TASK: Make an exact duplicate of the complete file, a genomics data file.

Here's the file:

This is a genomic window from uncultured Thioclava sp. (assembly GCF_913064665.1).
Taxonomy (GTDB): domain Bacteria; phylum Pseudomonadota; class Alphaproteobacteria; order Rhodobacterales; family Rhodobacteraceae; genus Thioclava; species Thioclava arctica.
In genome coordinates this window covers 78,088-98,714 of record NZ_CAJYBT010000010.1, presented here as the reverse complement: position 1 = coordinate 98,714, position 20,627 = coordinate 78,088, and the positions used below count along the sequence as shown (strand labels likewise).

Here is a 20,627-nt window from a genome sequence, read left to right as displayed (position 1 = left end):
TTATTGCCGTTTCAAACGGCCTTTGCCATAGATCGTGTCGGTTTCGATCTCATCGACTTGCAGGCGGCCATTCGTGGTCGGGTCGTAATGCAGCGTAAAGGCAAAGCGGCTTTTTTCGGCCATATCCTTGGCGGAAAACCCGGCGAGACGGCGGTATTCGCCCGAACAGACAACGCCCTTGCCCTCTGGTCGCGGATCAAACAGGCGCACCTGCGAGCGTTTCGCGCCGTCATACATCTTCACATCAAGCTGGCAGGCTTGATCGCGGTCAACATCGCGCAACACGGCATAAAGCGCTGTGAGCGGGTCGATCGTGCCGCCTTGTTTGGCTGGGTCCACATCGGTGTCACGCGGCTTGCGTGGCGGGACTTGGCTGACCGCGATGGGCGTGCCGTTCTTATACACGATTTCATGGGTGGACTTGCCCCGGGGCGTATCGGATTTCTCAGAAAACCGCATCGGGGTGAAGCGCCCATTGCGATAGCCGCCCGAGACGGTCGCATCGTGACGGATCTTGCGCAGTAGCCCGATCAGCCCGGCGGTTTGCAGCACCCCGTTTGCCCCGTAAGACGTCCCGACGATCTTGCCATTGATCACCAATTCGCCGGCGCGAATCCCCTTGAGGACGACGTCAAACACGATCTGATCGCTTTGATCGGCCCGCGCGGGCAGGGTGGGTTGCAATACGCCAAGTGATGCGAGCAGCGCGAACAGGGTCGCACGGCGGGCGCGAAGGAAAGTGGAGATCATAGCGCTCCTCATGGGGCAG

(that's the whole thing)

This is a genomic window from uncultured Thioclava sp. (assembly GCF_913064665.1).
Taxonomy (GTDB): domain Bacteria; phylum Pseudomonadota; class Alphaproteobacteria; order Rhodobacterales; family Rhodobacteraceae; genus Thioclava; species Thioclava arctica.
In genome coordinates this window covers 78,088-98,714 of record NZ_CAJYBT010000010.1, presented here as the reverse complement: position 1 = coordinate 98,714, position 20,627 = coordinate 78,088, and the positions used below count along the sequence as shown (strand labels likewise).

Here is a 20,627-nt window from a genome sequence, read left to right as displayed (position 1 = left end):
TTATTGCCGTTTCAAACGGCCTTTGCCATAGATCGTGTCGGTTTCGATCTCATCGACTTGCAGGCGGCCATTCGTGGTCGGGTCGTAATGCAGCGTAAAGGCAAAGCGGCTTTTTTCGGCCATATCCTTGGCGGAAAACCCGGCGAGACGGCGGTATTCGCCCGAACAGACAACGCCCTTGCCCTCTGGTCGCGGATCAAACAGGCGCACCTGCGAGCGTTTCGCGCCGTCATACATCTTCACATCAAGCTGGCAGGCTTGATCGCGGTCAACATCGCGCAACACGGCATAAAGCGCTGTGAGCGGGTCGATCGTGCCGCCTTGTTTGGCTGGGTCCACATCGGTGTCACGCGGCTTGCGTGGCGGGACTTGGCTGACCGCGATGGGCGTGCCGTTCTTATACACGATTTCATGGGTGGACTTGCCCCGGGGCGTATCGGATTTCTCAGAAAACCGCATCGGGGTGAAGCGCCCATTGCGATAGCCGCCCGAGACGGTCGCATCGTGACGGATCTTGCGCAGTAGCCCGATCAGCCCGGCGGTTTGCAGCACCCCGTTTGCCCCGTAAGACGTCCCGACGATCTTGCCATTGATCACCAATTCGCCGGCGCGAATCCCCTTGAGGACGACGTCAAACACGATCTGATCGCTTTGATCGGCCCGCGCGGGCAGGGTGGGTTGCAATACGCCAAGTGATGCGAGCAGCGCGAACAGGGTCGCACGGCGGGCGCGAAGGAAAGTGGAGATCATAGCGCTCCTCATGGGGCAG